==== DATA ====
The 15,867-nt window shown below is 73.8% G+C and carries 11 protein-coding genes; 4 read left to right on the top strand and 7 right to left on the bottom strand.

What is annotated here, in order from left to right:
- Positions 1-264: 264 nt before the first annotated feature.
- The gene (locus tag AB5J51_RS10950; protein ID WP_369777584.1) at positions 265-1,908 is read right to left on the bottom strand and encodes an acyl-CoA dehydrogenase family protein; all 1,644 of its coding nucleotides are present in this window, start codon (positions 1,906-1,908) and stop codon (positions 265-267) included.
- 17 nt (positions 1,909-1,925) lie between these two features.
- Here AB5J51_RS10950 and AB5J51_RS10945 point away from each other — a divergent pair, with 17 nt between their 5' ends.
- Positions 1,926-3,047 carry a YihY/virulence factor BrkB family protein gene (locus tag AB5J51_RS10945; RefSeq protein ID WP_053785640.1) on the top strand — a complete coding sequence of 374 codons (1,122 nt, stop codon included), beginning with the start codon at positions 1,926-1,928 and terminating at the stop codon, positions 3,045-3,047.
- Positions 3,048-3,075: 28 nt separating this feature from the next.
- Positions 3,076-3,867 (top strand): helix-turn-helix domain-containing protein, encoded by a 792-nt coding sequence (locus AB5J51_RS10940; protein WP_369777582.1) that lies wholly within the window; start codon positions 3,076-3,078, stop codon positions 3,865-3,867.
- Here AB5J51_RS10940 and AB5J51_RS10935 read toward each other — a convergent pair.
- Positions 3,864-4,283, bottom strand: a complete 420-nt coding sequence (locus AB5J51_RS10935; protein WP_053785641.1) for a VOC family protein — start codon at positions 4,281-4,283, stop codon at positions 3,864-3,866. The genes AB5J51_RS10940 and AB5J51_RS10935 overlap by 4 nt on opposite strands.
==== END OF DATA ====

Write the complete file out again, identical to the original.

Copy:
The 15,867-nt window shown below is 73.8% G+C and carries 11 protein-coding genes; 4 read left to right on the top strand and 7 right to left on the bottom strand.

What is annotated here, in order from left to right:
- Positions 1-264: 264 nt before the first annotated feature.
- The gene (locus tag AB5J51_RS10950; protein ID WP_369777584.1) at positions 265-1,908 is read right to left on the bottom strand and encodes an acyl-CoA dehydrogenase family protein; all 1,644 of its coding nucleotides are present in this window, start codon (positions 1,906-1,908) and stop codon (positions 265-267) included.
- 17 nt (positions 1,909-1,925) lie between these two features.
- Here AB5J51_RS10950 and AB5J51_RS10945 point away from each other — a divergent pair, with 17 nt between their 5' ends.
- Positions 1,926-3,047 carry a YihY/virulence factor BrkB family protein gene (locus tag AB5J51_RS10945; RefSeq protein ID WP_053785640.1) on the top strand — a complete coding sequence of 374 codons (1,122 nt, stop codon included), beginning with the start codon at positions 1,926-1,928 and terminating at the stop codon, positions 3,045-3,047.
- Positions 3,048-3,075: 28 nt separating this feature from the next.
- Positions 3,076-3,867 (top strand): helix-turn-helix domain-containing protein, encoded by a 792-nt coding sequence (locus AB5J51_RS10940; protein WP_369777582.1) that lies wholly within the window; start codon positions 3,076-3,078, stop codon positions 3,865-3,867.
- Here AB5J51_RS10940 and AB5J51_RS10935 read toward each other — a convergent pair.
- Positions 3,864-4,283, bottom strand: a complete 420-nt coding sequence (locus AB5J51_RS10935; protein WP_053785641.1) for a VOC family protein — start codon at positions 4,281-4,283, stop codon at positions 3,864-3,866. The genes AB5J51_RS10940 and AB5J51_RS10935 overlap by 4 nt on opposite strands.